A Deity of the Land Where I Live

I have wondered for the year we have been living in a small village in Avalon who the deity/deities of the land here might be.

On Saturday I got the answer. I was waiting for a gathering of our Village Hall Committee, of which I am a member, to decide on the new paint colours for the Hall. Across the road is the Village Green that not only has over a dozen apple trees, but it, like our property (which includes a very wee orchard) abuts the Great Orchard. I was just looking and enjoying the quiet of the morning before the grass cutting commenced in the fields around the village.

All of a sudden Pomona arrived. It makes sense, the Romans were here for a goodly while. They seemed to have left Her here, or She decided to remain after they up stakes and returned to the continent. I’m not sure when the apples trees arrived in Avalon, but they are all over the place. Mostly, I have to admit, cider orchards. Ours was part of the Great Orchard and the cider trees were taken out and replaced by eating apples. Our trees are young so our harvest was not huge. We got half a dozen Bramleys. There were over a dozen Howgate Wonders and one Worcester Pearman. There is one tree in our garden of an undetermined variety, but has many sweet red apples. We also have a pear and plum tree, the former is laden with fruit and the latter had a dozen or so plums that were added to some others gave us for my first, and unsuccessful, attempt at jam making. The resulting plum sauce is yummy though and I have since gotten the hang of jam making.

Today I looked for images of Pomona as part of wanting to create a shrine for Her, and found a nice one on a prayer card that I ordered and, as a project for some time in the future, a very complicated cross stitch pattern based on the famous image by Bryne-Jones. I took a glass dessert bowl shaped like an apple (I have a set of five of them so it won’t be missed). I took some artificial apple blossom from a bunch I have and a plastic red apple I’ve had for ages and placed them in the bowl. Behind it is a postcard of the Apple Pavement at Hereford Cathedral. This is special since my husband was the Project Manager at the quarry that provided or sourced the stones for the pavement and he did the drawings used to construct it from the original design. It’s quite stunning, if I say so myself, and worth a look in on if you are ever in Hereford.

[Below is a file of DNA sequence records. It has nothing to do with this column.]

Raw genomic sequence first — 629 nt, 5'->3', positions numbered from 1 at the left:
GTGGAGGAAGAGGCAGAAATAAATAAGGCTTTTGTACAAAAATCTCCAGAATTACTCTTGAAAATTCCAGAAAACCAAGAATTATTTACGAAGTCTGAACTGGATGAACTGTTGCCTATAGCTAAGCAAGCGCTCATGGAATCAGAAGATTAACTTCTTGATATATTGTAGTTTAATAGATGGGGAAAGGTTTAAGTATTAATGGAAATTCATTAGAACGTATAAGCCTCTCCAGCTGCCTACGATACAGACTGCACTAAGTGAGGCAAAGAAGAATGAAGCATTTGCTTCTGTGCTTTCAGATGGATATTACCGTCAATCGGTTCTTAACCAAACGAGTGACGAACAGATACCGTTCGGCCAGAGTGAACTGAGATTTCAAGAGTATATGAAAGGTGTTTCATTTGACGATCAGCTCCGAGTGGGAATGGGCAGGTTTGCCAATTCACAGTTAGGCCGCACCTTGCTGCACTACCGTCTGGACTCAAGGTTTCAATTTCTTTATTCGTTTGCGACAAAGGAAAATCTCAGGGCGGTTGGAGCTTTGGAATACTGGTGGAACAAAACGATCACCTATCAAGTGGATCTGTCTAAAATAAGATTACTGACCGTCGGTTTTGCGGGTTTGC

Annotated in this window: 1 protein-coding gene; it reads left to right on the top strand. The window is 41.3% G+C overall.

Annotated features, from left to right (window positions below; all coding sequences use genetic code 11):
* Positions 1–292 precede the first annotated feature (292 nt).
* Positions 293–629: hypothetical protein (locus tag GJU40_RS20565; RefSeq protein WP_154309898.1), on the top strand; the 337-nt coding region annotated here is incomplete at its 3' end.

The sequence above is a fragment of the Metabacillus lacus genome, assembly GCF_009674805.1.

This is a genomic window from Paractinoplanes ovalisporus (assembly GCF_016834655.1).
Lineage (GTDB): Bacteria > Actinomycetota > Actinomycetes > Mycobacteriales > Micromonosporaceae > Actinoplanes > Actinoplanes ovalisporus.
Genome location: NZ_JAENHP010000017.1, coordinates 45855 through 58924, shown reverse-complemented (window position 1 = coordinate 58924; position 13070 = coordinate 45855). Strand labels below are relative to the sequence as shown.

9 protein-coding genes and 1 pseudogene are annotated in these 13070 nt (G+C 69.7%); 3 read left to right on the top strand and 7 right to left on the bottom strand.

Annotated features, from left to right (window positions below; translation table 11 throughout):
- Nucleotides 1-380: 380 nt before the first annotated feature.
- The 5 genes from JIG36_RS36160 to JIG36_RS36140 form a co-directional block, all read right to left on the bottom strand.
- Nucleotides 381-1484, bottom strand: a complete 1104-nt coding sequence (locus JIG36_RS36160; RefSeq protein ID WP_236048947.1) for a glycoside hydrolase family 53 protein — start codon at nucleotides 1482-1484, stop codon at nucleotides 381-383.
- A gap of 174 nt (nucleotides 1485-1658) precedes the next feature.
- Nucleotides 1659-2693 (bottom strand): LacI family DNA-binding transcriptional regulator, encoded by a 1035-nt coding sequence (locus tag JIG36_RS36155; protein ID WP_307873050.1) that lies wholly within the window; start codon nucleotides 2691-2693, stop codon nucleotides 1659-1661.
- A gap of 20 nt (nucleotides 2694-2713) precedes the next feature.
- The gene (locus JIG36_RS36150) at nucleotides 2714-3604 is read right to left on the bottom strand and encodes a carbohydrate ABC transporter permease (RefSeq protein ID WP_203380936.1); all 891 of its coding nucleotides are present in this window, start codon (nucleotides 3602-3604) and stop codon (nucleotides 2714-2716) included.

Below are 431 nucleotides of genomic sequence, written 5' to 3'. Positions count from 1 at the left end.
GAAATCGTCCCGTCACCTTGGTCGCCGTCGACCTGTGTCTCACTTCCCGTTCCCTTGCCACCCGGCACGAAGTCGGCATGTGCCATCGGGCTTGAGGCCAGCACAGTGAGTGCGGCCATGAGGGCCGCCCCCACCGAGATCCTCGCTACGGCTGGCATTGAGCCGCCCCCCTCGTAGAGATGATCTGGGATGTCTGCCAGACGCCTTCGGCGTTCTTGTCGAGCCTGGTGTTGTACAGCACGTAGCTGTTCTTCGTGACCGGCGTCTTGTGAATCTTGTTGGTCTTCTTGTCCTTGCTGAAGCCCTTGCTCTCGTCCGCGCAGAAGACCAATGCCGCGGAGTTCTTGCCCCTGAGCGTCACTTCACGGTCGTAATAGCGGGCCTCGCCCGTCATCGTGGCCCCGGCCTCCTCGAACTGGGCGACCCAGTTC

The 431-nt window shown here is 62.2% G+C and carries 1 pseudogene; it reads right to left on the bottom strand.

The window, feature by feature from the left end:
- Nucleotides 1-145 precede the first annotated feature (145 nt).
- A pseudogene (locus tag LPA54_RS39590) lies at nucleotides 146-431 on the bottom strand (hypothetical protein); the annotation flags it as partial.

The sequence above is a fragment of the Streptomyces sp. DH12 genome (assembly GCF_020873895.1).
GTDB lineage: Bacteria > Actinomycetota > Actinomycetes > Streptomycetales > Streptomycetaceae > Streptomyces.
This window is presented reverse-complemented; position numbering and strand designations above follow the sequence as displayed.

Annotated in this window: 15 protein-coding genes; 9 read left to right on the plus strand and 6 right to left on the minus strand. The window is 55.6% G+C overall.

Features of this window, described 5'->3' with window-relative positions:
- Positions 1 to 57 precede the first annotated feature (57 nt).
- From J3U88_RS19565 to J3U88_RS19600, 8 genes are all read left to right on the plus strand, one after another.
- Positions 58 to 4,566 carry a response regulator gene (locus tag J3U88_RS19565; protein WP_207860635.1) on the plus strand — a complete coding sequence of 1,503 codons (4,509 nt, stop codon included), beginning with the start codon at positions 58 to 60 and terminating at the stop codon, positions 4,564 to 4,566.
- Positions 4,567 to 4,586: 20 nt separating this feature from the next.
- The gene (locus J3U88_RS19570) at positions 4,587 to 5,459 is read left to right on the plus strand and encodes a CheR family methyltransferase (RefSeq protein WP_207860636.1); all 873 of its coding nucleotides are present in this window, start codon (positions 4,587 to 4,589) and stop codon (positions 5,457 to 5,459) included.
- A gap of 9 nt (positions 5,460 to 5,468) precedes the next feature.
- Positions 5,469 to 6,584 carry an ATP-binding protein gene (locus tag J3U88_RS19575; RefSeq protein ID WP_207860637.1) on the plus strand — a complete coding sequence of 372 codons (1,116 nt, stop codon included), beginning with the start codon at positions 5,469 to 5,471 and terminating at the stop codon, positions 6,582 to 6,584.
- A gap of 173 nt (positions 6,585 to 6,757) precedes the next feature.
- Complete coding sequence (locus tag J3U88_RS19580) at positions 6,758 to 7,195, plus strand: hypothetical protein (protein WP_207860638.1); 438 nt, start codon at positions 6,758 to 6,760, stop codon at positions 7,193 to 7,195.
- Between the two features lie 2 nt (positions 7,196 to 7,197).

Pomona Shrine

One of our projects after the leaves fall, to the relief and with blessing of the owner of the Great Orchard, my husband and I are going is to tackle removing the mistletoe from the trees there. You might think this is not something a Druid would do, but sorry. Mistletoe is a parasite and has already killed one tree in the small orchard right next door to us. I really think they ought to remake the classic image of the Druid with the golden sickle taking the mistletoe from the oak and replace it with a Druid with a golden chainsaw removing the stuff before it kills the tree. If you are all warm and fuzzy about mistletoe I suggest you read about how it grows and what it does to the trees infests; you might begin to think about it differently.

Our orchard tending is one reason that I think Pomona arrived. Even my husband who thinks I have way too many altars is nonetheless quite happy for there to be a shrine to Pomona where we can both engage with it. The photo of it here is not in place it will ultimately reside, that is still to be figured out, though I have some ideas.

Home

Today is a special day for me. Seventeen years ago I arrived in the UK never to leave again.

After I fed the cats at a little after six this morning I went up to my study and looking out the window I saw in the field behind the house across the road a sight that brought tears to my eyes.

The Mists of Avalon – the wisps of misty cloud that rest in the early morning on the Somerset Levels this time of year. I was overwhelmed by the knowing, deep and resonate well beyond mere knowledge, that living in the house we moved to four weeks ago was finally home.

Feelings of intense gratitude swept through me. After living in places from one end of the UK to the other,from the Devon coast to the farther reaches of Orkney, I am a last home.

Home. The place of my deepest truest belonging. Home. The space to set down proper roots. Home. Where I will welcome friends from all over to share with me the magic and wonder of Avalon. Home. Where the dining table will see feastings. Home. Where I will at last know the settled rootedness I need to do my work. To write and to create. To be fully myself. Home. Haven. Shelter. Harbour. Anchor. Home.

Therefore, on this anniversary day of my coming to the UK and at last having come my settling place, I say to the gods, ancestor and spirits of the land who brought us, led us, here to this wondrous place: Thank you. I will endeavour to the best of my ability to fulfil the tasks you set before me.

There is joy. And there will be more.